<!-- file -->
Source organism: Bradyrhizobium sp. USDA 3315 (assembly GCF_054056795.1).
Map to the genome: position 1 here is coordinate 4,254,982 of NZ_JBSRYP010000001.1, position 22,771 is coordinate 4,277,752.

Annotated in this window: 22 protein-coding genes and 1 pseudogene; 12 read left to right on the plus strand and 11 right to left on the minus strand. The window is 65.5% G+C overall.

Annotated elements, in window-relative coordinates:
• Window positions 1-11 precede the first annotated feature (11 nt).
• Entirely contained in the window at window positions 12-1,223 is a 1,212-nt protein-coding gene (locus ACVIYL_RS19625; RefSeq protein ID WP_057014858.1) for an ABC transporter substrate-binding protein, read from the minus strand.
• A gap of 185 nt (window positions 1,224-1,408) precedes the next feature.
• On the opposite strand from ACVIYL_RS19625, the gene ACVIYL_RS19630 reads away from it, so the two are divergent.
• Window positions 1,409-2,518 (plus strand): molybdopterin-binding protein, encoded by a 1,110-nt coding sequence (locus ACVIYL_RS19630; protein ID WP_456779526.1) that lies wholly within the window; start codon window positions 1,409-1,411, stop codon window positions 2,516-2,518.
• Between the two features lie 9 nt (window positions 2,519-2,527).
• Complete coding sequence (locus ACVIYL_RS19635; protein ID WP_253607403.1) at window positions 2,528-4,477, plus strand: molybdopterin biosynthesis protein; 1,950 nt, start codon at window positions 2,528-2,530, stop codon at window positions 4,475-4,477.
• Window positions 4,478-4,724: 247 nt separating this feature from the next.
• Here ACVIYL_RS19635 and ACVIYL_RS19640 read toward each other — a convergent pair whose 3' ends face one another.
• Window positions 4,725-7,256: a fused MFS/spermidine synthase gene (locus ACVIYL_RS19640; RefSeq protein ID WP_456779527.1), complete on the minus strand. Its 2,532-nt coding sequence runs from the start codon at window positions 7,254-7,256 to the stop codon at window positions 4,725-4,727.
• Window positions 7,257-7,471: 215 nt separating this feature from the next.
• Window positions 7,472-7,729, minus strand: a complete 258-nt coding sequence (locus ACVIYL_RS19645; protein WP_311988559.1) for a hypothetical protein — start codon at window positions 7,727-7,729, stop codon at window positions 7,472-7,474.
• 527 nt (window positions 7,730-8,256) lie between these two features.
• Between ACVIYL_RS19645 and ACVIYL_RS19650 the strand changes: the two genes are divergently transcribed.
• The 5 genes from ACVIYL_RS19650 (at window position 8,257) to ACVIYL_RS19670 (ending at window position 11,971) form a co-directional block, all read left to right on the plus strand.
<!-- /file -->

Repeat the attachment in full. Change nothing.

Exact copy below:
Source organism: Bradyrhizobium sp. USDA 3315 (assembly GCF_054056795.1).
Map to the genome: position 1 here is coordinate 4,254,982 of NZ_JBSRYP010000001.1, position 22,771 is coordinate 4,277,752.

Annotated in this window: 22 protein-coding genes and 1 pseudogene; 12 read left to right on the plus strand and 11 right to left on the minus strand. The window is 65.5% G+C overall.

Annotated elements, in window-relative coordinates:
• Window positions 1-11 precede the first annotated feature (11 nt).
• Entirely contained in the window at window positions 12-1,223 is a 1,212-nt protein-coding gene (locus ACVIYL_RS19625; RefSeq protein ID WP_057014858.1) for an ABC transporter substrate-binding protein, read from the minus strand.
• A gap of 185 nt (window positions 1,224-1,408) precedes the next feature.
• On the opposite strand from ACVIYL_RS19625, the gene ACVIYL_RS19630 reads away from it, so the two are divergent.
• Window positions 1,409-2,518 (plus strand): molybdopterin-binding protein, encoded by a 1,110-nt coding sequence (locus ACVIYL_RS19630; protein ID WP_456779526.1) that lies wholly within the window; start codon window positions 1,409-1,411, stop codon window positions 2,516-2,518.
• Between the two features lie 9 nt (window positions 2,519-2,527).
• Complete coding sequence (locus ACVIYL_RS19635; protein ID WP_253607403.1) at window positions 2,528-4,477, plus strand: molybdopterin biosynthesis protein; 1,950 nt, start codon at window positions 2,528-2,530, stop codon at window positions 4,475-4,477.
• Window positions 4,478-4,724: 247 nt separating this feature from the next.
• Here ACVIYL_RS19635 and ACVIYL_RS19640 read toward each other — a convergent pair whose 3' ends face one another.
• Window positions 4,725-7,256: a fused MFS/spermidine synthase gene (locus ACVIYL_RS19640; RefSeq protein ID WP_456779527.1), complete on the minus strand. Its 2,532-nt coding sequence runs from the start codon at window positions 7,254-7,256 to the stop codon at window positions 4,725-4,727.
• Window positions 7,257-7,471: 215 nt separating this feature from the next.
• Window positions 7,472-7,729, minus strand: a complete 258-nt coding sequence (locus ACVIYL_RS19645; protein WP_311988559.1) for a hypothetical protein — start codon at window positions 7,727-7,729, stop codon at window positions 7,472-7,474.
• 527 nt (window positions 7,730-8,256) lie between these two features.
• Between ACVIYL_RS19645 and ACVIYL_RS19650 the strand changes: the two genes are divergently transcribed.
• The 5 genes from ACVIYL_RS19650 (at window position 8,257) to ACVIYL_RS19670 (ending at window position 11,971) form a co-directional block, all read left to right on the plus strand.